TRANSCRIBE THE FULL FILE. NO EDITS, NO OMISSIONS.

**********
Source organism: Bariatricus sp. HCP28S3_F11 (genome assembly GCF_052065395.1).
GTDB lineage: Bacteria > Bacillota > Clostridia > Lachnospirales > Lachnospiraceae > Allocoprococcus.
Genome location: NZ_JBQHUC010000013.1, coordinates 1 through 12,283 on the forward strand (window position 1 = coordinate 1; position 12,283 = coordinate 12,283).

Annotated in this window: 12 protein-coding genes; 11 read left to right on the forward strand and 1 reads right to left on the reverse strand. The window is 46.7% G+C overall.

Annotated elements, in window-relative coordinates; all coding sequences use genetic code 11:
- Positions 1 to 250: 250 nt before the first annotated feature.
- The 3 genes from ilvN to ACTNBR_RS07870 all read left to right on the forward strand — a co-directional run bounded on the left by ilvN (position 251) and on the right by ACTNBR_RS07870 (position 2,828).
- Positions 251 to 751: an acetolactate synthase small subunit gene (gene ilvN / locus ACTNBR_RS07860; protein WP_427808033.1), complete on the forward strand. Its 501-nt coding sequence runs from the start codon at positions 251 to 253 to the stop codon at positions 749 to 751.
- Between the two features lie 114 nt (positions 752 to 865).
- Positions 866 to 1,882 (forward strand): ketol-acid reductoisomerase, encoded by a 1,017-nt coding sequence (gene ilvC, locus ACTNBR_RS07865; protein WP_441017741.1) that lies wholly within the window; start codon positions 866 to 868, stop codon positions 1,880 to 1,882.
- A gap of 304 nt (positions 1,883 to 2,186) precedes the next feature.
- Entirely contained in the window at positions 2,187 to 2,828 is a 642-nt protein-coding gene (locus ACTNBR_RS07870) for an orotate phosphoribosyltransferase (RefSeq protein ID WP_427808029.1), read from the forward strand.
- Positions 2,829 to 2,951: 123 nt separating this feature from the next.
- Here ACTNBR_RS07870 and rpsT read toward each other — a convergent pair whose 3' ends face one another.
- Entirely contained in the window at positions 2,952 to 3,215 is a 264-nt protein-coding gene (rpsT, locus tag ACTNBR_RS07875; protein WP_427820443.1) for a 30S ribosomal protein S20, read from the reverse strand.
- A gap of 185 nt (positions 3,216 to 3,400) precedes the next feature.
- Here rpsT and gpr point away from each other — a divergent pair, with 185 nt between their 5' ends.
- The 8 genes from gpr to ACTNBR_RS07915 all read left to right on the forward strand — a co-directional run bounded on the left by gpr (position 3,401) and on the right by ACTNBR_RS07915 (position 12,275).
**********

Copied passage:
Source organism: Bariatricus sp. HCP28S3_F11 (genome assembly GCF_052065395.1).
GTDB lineage: Bacteria > Bacillota > Clostridia > Lachnospirales > Lachnospiraceae > Allocoprococcus.
Genome location: NZ_JBQHUC010000013.1, coordinates 1 through 12,283 on the forward strand (window position 1 = coordinate 1; position 12,283 = coordinate 12,283).

Annotated in this window: 12 protein-coding genes; 11 read left to right on the forward strand and 1 reads right to left on the reverse strand. The window is 46.7% G+C overall.

Annotated elements, in window-relative coordinates; all coding sequences use genetic code 11:
- Positions 1 to 250: 250 nt before the first annotated feature.
- The 3 genes from ilvN to ACTNBR_RS07870 all read left to right on the forward strand — a co-directional run bounded on the left by ilvN (position 251) and on the right by ACTNBR_RS07870 (position 2,828).
- Positions 251 to 751: an acetolactate synthase small subunit gene (gene ilvN / locus ACTNBR_RS07860; protein WP_427808033.1), complete on the forward strand. Its 501-nt coding sequence runs from the start codon at positions 251 to 253 to the stop codon at positions 749 to 751.
- Between the two features lie 114 nt (positions 752 to 865).
- Positions 866 to 1,882 (forward strand): ketol-acid reductoisomerase, encoded by a 1,017-nt coding sequence (gene ilvC, locus ACTNBR_RS07865; protein WP_441017741.1) that lies wholly within the window; start codon positions 866 to 868, stop codon positions 1,880 to 1,882.
- A gap of 304 nt (positions 1,883 to 2,186) precedes the next feature.
- Entirely contained in the window at positions 2,187 to 2,828 is a 642-nt protein-coding gene (locus ACTNBR_RS07870) for an orotate phosphoribosyltransferase (RefSeq protein ID WP_427808029.1), read from the forward strand.
- Positions 2,829 to 2,951: 123 nt separating this feature from the next.
- Here ACTNBR_RS07870 and rpsT read toward each other — a convergent pair whose 3' ends face one another.
- Entirely contained in the window at positions 2,952 to 3,215 is a 264-nt protein-coding gene (rpsT, locus tag ACTNBR_RS07875; protein WP_427820443.1) for a 30S ribosomal protein S20, read from the reverse strand.
- A gap of 185 nt (positions 3,216 to 3,400) precedes the next feature.
- Here rpsT and gpr point away from each other — a divergent pair, with 185 nt between their 5' ends.
- The 8 genes from gpr to ACTNBR_RS07915 all read left to right on the forward strand — a co-directional run bounded on the left by gpr (position 3,401) and on the right by ACTNBR_RS07915 (position 12,275).